(Reuters) – The European Union on Monday imposed a third round of sanctions on Myanmar officials and state companies over the military coup on Feb. 1 that overthrew elected leader Aung Suu Kyi and sent the country tumbling into chaos.
More than 860 people have been killed by security forces since then, and more than 4,500 jailed, according to an activist group. The junta says the number is much lower.
Neither sanctions nor diplomacy nor the increasing violence have had an obvious impact on the junta, which argues that the coup which ended 10 years of tentative democratic reforms will bring a “disciplined democracy.”
The EU imposed an asset freeze and a travel ban on eight Myanmar officials, among them the home affairs minister responsible for the police force, and slapped sanctions on three companies that are state-owned or controlled by the military.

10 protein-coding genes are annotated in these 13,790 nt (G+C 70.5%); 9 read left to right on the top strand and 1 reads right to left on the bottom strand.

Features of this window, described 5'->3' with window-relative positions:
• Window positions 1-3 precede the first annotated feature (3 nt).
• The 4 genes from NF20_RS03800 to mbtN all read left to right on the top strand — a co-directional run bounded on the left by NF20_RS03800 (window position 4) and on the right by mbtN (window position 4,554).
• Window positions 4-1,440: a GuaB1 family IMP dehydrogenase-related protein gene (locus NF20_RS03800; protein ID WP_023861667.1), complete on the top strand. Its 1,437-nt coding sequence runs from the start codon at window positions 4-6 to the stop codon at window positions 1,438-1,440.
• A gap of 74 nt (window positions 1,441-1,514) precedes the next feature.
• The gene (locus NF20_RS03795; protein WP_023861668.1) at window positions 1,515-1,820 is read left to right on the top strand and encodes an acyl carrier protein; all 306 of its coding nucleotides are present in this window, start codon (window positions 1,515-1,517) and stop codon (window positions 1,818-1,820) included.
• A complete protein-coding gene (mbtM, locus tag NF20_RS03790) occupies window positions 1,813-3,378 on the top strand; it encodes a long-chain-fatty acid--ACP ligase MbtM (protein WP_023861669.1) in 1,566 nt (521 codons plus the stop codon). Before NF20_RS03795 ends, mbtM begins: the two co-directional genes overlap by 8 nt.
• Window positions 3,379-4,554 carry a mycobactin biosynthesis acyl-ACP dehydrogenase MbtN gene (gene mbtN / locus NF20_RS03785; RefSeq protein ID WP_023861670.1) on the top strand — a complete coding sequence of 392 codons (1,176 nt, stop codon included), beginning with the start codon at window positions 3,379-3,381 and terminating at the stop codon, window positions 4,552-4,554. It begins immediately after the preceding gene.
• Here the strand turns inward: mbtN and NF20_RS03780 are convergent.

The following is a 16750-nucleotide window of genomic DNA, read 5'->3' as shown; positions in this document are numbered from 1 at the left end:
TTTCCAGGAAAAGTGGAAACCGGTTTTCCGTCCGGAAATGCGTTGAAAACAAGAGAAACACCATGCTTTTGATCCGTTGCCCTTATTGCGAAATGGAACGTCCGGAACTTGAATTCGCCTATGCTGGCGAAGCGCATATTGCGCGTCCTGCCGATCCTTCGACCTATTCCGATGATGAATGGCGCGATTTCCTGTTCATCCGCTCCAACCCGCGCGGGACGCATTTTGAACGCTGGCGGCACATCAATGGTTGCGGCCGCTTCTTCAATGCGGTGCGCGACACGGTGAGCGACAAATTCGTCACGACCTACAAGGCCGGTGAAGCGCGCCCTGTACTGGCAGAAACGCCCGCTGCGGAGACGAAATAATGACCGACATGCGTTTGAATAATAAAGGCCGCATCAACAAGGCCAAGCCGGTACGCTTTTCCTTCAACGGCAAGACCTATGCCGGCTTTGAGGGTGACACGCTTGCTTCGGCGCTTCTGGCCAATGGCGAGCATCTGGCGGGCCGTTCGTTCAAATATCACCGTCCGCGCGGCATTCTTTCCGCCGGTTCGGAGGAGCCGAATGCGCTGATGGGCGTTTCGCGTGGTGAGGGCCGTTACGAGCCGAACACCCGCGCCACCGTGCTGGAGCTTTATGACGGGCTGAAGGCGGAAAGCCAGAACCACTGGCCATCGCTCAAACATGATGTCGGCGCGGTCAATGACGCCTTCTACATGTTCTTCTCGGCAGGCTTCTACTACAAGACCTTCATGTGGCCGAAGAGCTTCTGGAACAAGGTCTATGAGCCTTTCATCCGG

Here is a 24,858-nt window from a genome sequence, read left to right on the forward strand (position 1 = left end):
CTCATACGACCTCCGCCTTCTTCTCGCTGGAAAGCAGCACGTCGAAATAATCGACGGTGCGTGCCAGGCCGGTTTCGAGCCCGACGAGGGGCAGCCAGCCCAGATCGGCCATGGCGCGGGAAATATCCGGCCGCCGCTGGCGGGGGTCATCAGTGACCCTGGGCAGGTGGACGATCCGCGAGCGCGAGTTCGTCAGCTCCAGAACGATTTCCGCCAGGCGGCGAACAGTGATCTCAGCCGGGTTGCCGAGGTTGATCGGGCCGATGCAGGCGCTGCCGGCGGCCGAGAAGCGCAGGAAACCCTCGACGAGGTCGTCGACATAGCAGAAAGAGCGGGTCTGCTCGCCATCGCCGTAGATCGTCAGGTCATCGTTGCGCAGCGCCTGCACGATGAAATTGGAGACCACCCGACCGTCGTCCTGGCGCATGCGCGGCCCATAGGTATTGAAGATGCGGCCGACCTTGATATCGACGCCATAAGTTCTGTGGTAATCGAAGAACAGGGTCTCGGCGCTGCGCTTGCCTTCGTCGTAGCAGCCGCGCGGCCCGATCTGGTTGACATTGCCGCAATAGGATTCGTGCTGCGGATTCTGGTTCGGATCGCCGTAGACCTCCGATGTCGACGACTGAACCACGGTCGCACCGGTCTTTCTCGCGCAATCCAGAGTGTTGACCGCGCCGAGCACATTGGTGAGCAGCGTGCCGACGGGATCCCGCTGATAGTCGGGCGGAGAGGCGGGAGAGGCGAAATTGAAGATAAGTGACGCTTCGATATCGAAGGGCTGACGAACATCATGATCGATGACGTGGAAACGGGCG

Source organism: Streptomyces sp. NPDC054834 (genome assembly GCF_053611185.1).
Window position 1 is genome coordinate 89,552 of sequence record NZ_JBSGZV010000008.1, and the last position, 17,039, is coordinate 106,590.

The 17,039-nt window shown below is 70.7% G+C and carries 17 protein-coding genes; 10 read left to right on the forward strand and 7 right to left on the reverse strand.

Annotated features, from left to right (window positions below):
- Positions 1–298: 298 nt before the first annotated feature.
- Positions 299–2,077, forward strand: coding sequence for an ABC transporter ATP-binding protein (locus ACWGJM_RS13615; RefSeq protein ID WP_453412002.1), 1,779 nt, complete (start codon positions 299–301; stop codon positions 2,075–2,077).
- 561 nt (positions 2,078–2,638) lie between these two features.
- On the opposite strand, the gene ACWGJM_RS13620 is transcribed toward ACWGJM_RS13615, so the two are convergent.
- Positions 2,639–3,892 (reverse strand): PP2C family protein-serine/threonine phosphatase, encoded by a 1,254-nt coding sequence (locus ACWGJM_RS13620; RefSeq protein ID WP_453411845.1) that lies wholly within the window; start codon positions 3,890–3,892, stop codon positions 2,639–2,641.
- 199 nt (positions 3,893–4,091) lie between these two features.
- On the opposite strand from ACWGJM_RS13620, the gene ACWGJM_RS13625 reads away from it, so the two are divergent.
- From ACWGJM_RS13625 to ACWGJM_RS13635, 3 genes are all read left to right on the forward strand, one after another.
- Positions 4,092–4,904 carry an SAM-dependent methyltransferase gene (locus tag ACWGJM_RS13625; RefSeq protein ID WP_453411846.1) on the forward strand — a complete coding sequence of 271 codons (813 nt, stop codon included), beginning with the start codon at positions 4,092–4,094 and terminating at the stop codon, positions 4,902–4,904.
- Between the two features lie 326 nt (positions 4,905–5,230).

A fourth entity, the War Veterans Organisation, was also hit by the measures.
“By targeting the gems and timber sectors, these measures are aimed at restricting the junta’s ability to profit from Myanmar’s natural resources, while being crafted so as to avoid undue harm to the people of Myanmar,” the EU said in a statement.
In total, EU sanctions now apply to 43 individuals and six entities. Britain added three Myanmar entities to its sanctions list on Monday.
At a meeting in Moscow, meanwhile, Nikolai Patrushev, the secretary of Russia’s Security Council, and Myanmar’s junta leader, Min Aung Hlaing, committed to further strengthening security and other ties between the two countries.
Rights activists have accused Moscow of legitimising Myanmar’s military junta by continuing bilateral visits and arms deals. Russia says it has a longstanding relationship with Myanmar.
(Reporting by Sabine Siebold in Berlin; Editing by Matthew Lewis)